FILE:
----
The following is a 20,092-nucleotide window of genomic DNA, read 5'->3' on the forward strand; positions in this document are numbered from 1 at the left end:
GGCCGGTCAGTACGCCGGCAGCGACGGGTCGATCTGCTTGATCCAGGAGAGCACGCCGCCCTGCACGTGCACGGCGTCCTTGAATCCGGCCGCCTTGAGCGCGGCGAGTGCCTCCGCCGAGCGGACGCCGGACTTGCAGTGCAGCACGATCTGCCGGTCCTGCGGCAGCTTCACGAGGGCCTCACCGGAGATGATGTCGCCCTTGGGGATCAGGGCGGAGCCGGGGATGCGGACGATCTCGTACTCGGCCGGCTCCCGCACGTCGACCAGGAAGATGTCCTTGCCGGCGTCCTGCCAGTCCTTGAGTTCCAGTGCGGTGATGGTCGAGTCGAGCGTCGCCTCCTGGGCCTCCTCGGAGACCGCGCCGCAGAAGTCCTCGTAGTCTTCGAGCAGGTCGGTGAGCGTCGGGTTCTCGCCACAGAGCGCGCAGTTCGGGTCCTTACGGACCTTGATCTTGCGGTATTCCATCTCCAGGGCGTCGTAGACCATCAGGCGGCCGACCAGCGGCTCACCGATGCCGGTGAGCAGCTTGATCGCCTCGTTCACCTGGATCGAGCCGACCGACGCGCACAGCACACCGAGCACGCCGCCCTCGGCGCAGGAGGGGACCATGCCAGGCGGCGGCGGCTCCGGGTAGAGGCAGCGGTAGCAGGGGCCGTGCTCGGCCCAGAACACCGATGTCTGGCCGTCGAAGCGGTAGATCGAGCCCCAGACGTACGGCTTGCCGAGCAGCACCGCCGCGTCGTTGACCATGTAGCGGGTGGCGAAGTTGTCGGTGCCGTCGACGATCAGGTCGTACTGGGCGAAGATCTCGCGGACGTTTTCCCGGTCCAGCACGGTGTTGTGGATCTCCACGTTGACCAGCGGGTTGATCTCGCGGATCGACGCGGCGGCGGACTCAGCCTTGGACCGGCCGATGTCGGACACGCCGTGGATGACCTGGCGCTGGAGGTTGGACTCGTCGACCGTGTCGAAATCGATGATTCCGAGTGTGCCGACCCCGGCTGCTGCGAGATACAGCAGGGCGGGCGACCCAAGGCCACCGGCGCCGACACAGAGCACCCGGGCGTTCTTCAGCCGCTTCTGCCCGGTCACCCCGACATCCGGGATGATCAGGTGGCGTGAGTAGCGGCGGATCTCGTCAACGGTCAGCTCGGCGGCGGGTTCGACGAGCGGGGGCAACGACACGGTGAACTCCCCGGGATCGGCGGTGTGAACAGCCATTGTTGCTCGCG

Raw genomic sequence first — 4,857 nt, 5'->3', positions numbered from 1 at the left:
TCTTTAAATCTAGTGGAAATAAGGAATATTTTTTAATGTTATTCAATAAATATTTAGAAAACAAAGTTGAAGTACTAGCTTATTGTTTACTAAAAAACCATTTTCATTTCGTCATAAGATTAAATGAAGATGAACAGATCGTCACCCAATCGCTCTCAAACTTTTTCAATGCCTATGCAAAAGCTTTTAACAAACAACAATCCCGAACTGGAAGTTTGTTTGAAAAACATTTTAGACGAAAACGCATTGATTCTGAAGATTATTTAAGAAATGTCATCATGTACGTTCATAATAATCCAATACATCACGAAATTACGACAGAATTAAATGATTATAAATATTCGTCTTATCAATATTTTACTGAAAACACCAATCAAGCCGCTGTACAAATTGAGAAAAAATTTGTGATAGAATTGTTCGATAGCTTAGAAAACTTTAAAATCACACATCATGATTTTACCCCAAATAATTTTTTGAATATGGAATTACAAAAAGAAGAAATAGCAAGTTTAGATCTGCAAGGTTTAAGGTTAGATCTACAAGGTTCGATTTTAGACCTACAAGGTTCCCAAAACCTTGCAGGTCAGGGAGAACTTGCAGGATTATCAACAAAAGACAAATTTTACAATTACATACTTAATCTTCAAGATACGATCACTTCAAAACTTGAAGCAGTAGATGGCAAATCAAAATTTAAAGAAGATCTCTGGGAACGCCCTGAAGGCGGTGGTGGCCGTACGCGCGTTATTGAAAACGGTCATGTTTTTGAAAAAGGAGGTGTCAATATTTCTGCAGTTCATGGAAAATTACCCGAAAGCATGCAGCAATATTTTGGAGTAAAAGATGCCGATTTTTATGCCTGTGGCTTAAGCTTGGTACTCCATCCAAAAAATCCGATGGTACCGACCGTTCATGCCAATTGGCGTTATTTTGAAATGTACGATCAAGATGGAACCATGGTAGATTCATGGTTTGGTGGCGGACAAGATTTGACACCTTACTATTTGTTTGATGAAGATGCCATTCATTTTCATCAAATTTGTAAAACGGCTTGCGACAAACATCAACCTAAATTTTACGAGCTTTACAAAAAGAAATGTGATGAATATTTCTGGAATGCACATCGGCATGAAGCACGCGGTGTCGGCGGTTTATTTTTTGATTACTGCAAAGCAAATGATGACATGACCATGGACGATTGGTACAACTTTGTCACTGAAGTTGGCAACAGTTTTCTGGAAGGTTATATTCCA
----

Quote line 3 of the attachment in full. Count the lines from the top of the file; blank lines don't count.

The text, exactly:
Raw genomic sequence first — 4,857 nt, 5'->3', positions numbered from 1 at the left: